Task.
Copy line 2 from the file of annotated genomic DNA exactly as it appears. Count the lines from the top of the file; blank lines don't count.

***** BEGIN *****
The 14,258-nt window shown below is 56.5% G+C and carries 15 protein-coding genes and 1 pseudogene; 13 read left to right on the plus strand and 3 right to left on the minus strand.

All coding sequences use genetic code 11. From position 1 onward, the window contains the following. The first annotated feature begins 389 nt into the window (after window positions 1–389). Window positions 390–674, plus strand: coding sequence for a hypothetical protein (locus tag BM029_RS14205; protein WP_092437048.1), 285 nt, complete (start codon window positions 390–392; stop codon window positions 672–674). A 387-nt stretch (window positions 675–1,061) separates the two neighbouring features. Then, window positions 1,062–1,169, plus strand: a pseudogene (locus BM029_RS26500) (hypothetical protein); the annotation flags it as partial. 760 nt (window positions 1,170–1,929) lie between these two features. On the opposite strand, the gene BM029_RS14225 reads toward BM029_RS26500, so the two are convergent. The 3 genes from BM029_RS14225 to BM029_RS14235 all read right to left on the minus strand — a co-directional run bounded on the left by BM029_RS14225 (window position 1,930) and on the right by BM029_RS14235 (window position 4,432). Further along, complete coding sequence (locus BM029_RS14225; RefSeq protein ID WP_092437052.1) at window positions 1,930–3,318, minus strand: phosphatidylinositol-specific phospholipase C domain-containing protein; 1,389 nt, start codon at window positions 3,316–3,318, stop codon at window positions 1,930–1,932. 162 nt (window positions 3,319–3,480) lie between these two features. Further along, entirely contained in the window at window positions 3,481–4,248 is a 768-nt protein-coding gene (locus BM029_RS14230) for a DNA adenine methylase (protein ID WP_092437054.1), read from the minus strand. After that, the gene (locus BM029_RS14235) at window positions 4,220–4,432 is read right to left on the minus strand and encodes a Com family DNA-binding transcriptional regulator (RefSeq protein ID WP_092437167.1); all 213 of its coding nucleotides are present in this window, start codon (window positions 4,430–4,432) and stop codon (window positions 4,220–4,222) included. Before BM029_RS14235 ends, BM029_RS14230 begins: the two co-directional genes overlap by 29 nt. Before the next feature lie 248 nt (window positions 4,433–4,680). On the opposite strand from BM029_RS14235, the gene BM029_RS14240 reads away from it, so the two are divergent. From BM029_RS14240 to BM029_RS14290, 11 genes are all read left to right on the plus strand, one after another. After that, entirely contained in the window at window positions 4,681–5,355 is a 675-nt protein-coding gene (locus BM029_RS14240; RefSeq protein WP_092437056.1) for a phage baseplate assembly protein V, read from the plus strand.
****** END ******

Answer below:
All coding sequences use genetic code 11. From position 1 onward, the window contains the following. The first annotated feature begins 389 nt into the window (after window positions 1–389). Window positions 390–674, plus strand: coding sequence for a hypothetical protein (locus tag BM029_RS14205; protein WP_092437048.1), 285 nt, complete (start codon window positions 390–392; stop codon window positions 672–674). A 387-nt stretch (window positions 675–1,061) separates the two neighbouring features. Then, window positions 1,062–1,169, plus strand: a pseudogene (locus BM029_RS26500) (hypothetical protein); the annotation flags it as partial. 760 nt (window positions 1,170–1,929) lie between these two features. On the opposite strand, the gene BM029_RS14225 reads toward BM029_RS26500, so the two are convergent. The 3 genes from BM029_RS14225 to BM029_RS14235 all read right to left on the minus strand — a co-directional run bounded on the left by BM029_RS14225 (window position 1,930) and on the right by BM029_RS14235 (window position 4,432). Further along, complete coding sequence (locus BM029_RS14225; RefSeq protein ID WP_092437052.1) at window positions 1,930–3,318, minus strand: phosphatidylinositol-specific phospholipase C domain-containing protein; 1,389 nt, start codon at window positions 3,316–3,318, stop codon at window positions 1,930–1,932. 162 nt (window positions 3,319–3,480) lie between these two features. Further along, entirely contained in the window at window positions 3,481–4,248 is a 768-nt protein-coding gene (locus BM029_RS14230) for a DNA adenine methylase (protein ID WP_092437054.1), read from the minus strand. After that, the gene (locus BM029_RS14235) at window positions 4,220–4,432 is read right to left on the minus strand and encodes a Com family DNA-binding transcriptional regulator (RefSeq protein ID WP_092437167.1); all 213 of its coding nucleotides are present in this window, start codon (window positions 4,430–4,432) and stop codon (window positions 4,220–4,222) included. Before BM029_RS14235 ends, BM029_RS14230 begins: the two co-directional genes overlap by 29 nt. Before the next feature lie 248 nt (window positions 4,433–4,680). On the opposite strand from BM029_RS14235, the gene BM029_RS14240 reads away from it, so the two are divergent. From BM029_RS14240 to BM029_RS14290, 11 genes are all read left to right on the plus strand, one after another. After that, entirely contained in the window at window positions 4,681–5,355 is a 675-nt protein-coding gene (locus BM029_RS14240; RefSeq protein WP_092437056.1) for a phage baseplate assembly protein V, read from the plus strand.